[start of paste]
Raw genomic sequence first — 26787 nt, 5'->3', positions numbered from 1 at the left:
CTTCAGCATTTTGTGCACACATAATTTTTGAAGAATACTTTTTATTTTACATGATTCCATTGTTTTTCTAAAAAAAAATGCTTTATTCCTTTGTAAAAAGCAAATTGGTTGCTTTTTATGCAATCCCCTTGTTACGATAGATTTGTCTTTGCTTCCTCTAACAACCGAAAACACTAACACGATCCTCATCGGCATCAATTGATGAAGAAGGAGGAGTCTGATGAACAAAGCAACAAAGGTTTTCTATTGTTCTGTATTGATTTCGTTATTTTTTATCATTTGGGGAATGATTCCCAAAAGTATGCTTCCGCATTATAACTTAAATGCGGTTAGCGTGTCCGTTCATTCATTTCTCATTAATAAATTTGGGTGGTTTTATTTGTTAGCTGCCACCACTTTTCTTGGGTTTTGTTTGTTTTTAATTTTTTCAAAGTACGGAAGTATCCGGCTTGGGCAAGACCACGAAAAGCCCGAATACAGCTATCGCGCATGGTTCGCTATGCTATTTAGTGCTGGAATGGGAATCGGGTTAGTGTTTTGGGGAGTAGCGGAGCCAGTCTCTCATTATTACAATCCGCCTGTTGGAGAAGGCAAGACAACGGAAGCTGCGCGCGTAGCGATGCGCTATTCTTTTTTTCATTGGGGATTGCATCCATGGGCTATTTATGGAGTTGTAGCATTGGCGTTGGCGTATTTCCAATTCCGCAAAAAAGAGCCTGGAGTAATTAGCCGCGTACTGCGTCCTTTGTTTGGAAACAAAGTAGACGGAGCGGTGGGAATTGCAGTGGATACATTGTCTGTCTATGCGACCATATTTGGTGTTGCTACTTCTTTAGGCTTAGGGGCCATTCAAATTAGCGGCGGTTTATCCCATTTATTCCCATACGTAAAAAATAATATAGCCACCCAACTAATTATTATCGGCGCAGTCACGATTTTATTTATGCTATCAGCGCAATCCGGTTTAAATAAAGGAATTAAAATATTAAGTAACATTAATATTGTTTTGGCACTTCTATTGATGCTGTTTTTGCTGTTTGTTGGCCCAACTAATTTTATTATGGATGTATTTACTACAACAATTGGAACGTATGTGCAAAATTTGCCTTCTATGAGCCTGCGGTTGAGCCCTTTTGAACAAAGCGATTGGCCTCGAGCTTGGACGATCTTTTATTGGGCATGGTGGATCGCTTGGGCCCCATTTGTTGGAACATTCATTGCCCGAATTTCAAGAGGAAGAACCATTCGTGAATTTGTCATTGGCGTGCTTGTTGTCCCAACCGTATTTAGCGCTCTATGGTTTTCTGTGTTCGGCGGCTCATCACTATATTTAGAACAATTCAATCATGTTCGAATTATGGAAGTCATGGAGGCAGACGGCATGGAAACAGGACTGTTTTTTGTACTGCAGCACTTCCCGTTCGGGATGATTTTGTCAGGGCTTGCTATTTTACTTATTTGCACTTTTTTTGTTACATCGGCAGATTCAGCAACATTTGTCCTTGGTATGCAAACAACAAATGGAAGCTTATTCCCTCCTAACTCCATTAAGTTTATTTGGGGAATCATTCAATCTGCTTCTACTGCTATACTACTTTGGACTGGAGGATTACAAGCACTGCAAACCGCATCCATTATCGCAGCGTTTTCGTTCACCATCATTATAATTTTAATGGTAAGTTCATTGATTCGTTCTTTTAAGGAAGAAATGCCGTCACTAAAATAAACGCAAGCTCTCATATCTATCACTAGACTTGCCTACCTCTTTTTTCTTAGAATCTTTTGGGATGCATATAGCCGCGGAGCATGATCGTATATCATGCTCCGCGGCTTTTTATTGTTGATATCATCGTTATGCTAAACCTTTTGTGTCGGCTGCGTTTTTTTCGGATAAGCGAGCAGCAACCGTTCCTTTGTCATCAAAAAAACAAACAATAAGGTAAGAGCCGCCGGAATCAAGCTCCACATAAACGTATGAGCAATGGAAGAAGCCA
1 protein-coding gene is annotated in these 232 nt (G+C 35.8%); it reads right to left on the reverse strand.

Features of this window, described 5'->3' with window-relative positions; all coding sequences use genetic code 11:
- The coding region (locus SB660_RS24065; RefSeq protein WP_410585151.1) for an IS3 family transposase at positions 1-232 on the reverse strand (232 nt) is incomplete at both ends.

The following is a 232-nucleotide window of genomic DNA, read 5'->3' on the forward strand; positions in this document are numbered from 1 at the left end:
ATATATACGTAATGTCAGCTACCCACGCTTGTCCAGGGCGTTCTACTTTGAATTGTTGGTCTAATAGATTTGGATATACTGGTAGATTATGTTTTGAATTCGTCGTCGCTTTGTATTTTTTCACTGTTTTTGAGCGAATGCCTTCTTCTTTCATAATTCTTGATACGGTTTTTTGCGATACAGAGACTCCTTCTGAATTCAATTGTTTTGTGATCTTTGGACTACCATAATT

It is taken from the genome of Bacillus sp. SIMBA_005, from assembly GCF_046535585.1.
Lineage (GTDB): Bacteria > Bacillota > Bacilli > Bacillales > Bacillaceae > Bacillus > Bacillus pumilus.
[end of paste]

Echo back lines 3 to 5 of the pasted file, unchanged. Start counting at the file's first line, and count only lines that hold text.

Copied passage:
1 protein-coding gene is annotated in these 232 nt (G+C 35.8%); it reads right to left on the reverse strand.

Features of this window, described 5'->3' with window-relative positions; all coding sequences use genetic code 11:
- The coding region (locus SB660_RS24065; RefSeq protein WP_410585151.1) for an IS3 family transposase at positions 1-232 on the reverse strand (232 nt) is incomplete at both ends.